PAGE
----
7.4 Magnitude earthquake strikes Japan killing 4 and injuring over 100

On March 16th a deadly earthquake struck Fukushima in Northern Japan, the same region devastated by the 2011 earthquake and tsunami. In comparison Wednesdays quake had a magnitude of 7.4 in comparison to 2011’s 9.1. Although tragic, Wednesdays death toll stands at 4 people and a tsunami wave height of 8 inches as compared to 22,000 killed in 2011 and 30 foot high tsunami waves. This is in spite of the two quakes epicentres being within 55 miles of each other.

Disruption however was far spread, 78 people where trapped in a derailed bullet train In Fukushima having to wait hours for rescue. The Japanese meteorological society has also issued mudslide alerts in the region. However more disruptive is the 6 Thermal power plants that have been taken out of operation, some with damage that could leave them idle for months. The national government is calling for people to cut back on power consumption warning of power cuts and blackouts similar to those that followed the Wednesday quake. However temperatures have been recorded as low as 2 degrees celsius in Tokyo placing an increasing pressure on the limited power grid.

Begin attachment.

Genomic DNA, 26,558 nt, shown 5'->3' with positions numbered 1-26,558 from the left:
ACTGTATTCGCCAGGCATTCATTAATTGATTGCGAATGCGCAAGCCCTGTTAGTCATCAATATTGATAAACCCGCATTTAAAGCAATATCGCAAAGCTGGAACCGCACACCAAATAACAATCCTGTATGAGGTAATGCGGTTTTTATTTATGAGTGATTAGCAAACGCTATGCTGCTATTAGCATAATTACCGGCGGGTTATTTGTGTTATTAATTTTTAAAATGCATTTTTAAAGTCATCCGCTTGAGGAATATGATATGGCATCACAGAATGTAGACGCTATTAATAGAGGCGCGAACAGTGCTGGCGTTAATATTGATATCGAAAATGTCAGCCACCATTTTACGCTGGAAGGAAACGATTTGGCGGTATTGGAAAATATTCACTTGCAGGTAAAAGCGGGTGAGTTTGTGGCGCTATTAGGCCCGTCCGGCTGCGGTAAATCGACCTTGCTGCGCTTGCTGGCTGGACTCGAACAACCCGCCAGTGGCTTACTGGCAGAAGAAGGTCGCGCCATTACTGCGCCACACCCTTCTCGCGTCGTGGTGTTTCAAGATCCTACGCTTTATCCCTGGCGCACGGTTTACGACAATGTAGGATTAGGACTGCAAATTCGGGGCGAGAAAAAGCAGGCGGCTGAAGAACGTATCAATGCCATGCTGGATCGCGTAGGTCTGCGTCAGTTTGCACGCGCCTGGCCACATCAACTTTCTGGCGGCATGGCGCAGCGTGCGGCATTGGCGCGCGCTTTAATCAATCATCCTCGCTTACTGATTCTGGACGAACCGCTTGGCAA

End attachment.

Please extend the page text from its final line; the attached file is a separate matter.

3 fires collectively scorch 34,000 acres in Florida

Following the destruction of 34,000 acres, much welcomed rain aided firefighters in containing each of the fires. The Bertha swamp road, Adkins avenue and star avenue fires are 60%, 95% and 95% contained respectively. Prior to this, the 2018, category 5 Hurricane Michael claimed 36 lives and caused enough to destruction to aid the fire in its spreading. Fallen trees and debris meant that over 100 tons/acre of forest fuel lay on the ground compared to a conventional 10 tons/acre. Floridas chief financial officer stated “It’s the storm that keeps on giving […] If you look at the path of the storm that it has taken when it hit here in October of 2018, it’s the exact same path the fire is taking.”




Flooding in Java, Indonesia

2 people have died, 1000 homes damaged and 5000 people affected by severe flooding in Java Indonesia. Water levels where recorded as high as 150 cm in some areas as these water levels and the increase in soil erosion perpetuated by flooding threatens local villages and communities. Indonesia is particularly susceptible to flooding events due to its high frequency high volume rainfall events. The ocean, islands, monsoons and topography all contribute to these events. However the intensity of peak flooding has increased still due to the effects of urbanisation. Impervious surfaces such as concrete are replacing penetrable surfaces such as grass in urbanisation and this reduces the country’s recharge capacity and increases surface run-off.